One of the peculiarities of Finland’s defence preparations was that Gustaf Mannerheim, who was a general of the cavalry at the time, was already appointed chairman of Finland’s Defence Council in 1931. The Defence Council was tasked with determining the direction for the development of the wartime Defence Forces. The appointment of Mannerheim by President Pehr Evind Svinhufvud (1931−37) initially involved the undisclosed idea that the role of the commander-in-chief, which was held by the president, would be assigned to Mannerheim at the outbreak of war. President Kyösti Kallio (1937−40) approved his predecessor’s decision. The future commander-in-chief therefore had eight years to prepare for his demanding role.

Assistance from the West was considered to be vital in a war with the Soviet Union

The Finnish General Staff primarily saw a potential war against the Soviet Union as part of a wider European war. The military command considered the aim of defensive combat to be long-term resistance that would establish the conditions for other states to participate in defending Finland.

Political efforts to obtain international assistance in the event of an outbreak of war were still far from complete at the outbreak of the Winter War. In December 1935, the government of Prime Minister T. M. Kivimäki issued a formal statement to the parliament, announcing that Finland was in favour of the neutrality of the Nordic countries.

Finland refused to participate in sanctions imposed by Article 16 of the League of Nations

Out of the small, neutral countries in Europe, Sweden, Denmark, Norway, Belgium, the Netherlands and Luxembourg had signed an agreement in Oslo in 1930 that primarily pertained to customs and trade relations. The goal of these countries was to safeguard their neutrality during a possible war. Finland joined these countries, which were known as the Oslo states, in 1933. In summer 1936, the Oslo states declared that they would not automatically participate in imposing the sanctions set out in Article 16 of the League of Nations against an aggressor. The countries would consider following the regulation separately in each case. Furthermore, they declared that they would refuse to follow the Covenant’s stipulation that foreign forces be allowed passage through their territory against an aggressor.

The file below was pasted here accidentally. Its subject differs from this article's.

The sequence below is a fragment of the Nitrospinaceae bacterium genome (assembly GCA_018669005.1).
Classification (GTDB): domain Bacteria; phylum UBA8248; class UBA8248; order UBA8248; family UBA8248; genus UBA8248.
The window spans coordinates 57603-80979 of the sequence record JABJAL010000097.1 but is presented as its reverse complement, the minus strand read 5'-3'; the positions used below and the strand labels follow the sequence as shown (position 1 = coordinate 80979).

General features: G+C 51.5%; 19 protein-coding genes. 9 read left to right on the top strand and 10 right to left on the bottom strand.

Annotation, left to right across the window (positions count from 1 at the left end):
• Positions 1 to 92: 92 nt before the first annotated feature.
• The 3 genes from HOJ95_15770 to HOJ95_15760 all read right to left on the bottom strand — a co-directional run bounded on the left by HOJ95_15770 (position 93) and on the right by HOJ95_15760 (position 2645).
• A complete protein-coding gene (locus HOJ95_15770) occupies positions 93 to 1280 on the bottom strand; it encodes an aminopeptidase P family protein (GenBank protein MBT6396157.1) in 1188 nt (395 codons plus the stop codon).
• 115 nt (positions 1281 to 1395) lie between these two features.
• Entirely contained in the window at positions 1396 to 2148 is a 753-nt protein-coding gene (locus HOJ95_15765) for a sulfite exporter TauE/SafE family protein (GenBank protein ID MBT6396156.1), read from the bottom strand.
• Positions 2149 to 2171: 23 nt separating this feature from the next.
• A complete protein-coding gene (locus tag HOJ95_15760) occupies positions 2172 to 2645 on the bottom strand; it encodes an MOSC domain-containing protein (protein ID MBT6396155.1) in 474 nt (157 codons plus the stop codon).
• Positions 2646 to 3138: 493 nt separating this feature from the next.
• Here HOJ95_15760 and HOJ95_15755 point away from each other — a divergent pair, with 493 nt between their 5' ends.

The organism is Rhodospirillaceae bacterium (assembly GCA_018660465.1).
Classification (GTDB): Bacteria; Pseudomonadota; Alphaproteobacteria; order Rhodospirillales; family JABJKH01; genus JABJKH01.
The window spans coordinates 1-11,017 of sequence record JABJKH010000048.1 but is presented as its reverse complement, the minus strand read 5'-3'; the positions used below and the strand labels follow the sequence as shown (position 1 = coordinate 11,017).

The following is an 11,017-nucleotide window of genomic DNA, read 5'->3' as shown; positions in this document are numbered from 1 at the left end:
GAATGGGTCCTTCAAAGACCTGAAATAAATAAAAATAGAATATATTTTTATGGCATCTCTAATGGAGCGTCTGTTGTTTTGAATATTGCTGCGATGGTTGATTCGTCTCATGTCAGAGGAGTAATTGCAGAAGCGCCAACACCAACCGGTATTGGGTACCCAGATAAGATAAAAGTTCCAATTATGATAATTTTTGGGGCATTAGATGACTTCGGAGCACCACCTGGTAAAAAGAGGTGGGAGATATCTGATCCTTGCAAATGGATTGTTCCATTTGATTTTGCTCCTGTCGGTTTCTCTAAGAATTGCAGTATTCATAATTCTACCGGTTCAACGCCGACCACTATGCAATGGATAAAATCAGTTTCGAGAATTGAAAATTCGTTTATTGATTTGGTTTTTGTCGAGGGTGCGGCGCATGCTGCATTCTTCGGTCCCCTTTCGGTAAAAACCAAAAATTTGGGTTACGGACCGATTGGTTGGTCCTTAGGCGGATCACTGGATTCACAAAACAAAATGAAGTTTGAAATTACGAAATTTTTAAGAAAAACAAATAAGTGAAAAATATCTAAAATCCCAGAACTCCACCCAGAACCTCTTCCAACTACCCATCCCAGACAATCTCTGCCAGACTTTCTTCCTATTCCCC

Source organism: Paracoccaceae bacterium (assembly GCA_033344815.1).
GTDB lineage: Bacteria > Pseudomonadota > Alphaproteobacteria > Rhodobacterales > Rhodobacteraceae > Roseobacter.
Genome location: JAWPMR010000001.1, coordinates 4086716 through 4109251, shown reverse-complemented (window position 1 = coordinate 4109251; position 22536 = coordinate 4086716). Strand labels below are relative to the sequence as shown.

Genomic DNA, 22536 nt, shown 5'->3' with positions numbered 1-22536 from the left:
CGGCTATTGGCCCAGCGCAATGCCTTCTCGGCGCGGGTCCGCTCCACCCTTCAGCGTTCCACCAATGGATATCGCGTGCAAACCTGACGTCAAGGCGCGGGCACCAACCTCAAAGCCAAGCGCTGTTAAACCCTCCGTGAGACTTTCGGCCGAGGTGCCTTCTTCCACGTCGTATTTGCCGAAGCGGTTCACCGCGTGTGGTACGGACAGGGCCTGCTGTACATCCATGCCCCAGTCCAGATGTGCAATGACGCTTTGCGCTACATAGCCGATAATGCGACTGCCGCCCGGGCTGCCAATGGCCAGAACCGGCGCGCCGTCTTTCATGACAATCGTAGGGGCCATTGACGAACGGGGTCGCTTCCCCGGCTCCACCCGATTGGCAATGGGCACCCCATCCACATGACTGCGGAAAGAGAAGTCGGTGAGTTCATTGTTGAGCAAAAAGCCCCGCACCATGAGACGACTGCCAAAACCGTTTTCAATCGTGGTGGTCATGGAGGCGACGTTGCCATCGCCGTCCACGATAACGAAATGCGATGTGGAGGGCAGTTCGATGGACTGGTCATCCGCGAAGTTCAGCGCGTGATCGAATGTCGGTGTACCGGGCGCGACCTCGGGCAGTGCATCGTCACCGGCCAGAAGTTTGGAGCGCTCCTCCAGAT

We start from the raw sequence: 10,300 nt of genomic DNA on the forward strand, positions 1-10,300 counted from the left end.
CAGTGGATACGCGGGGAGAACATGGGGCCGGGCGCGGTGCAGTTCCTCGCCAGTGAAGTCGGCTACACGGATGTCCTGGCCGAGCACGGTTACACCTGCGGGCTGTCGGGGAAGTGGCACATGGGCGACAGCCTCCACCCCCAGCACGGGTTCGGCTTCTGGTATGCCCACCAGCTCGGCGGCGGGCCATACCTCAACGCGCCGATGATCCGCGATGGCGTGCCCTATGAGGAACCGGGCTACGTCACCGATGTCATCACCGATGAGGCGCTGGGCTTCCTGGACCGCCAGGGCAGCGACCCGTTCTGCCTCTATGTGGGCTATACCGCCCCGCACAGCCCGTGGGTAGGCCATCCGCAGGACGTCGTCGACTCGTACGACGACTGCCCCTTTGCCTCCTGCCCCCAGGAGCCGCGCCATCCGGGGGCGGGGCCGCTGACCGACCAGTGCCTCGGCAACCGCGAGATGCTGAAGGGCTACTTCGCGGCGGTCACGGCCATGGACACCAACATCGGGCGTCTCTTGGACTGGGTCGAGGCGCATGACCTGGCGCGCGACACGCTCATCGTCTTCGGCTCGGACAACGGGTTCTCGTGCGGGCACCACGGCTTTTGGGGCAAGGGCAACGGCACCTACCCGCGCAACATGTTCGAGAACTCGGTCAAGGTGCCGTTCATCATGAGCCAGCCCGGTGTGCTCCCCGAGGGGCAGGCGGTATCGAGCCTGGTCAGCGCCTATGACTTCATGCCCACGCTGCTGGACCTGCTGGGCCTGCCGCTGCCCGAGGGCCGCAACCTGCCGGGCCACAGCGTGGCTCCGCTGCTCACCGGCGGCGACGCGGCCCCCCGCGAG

The attempts to commit Sweden to Finland’s defence failed

Mannerheim considered Finland’s declaration of its pro-Nordic policy to be a kick-start to Finland’s efforts to make an agreement with Sweden regarding mutual wartime assistance. Finland first tried to make this agreement through the League of Nations. However, Sweden declared in the League of Nations in 1936 that it would not sign any agreements that would exceed the obligations set out in the Covenant.

As the situation in Europe became more fraught, however, Sweden was prepared to start negotiations with Finland on the mutual defence of the Åland Islands. The two governments signed an agreement in 1938. However, after the outbreak of the Winter War, the Swedish government decided not to make a proposal to the Finnish Parliament regarding the application of the agreement.

Ari Raunio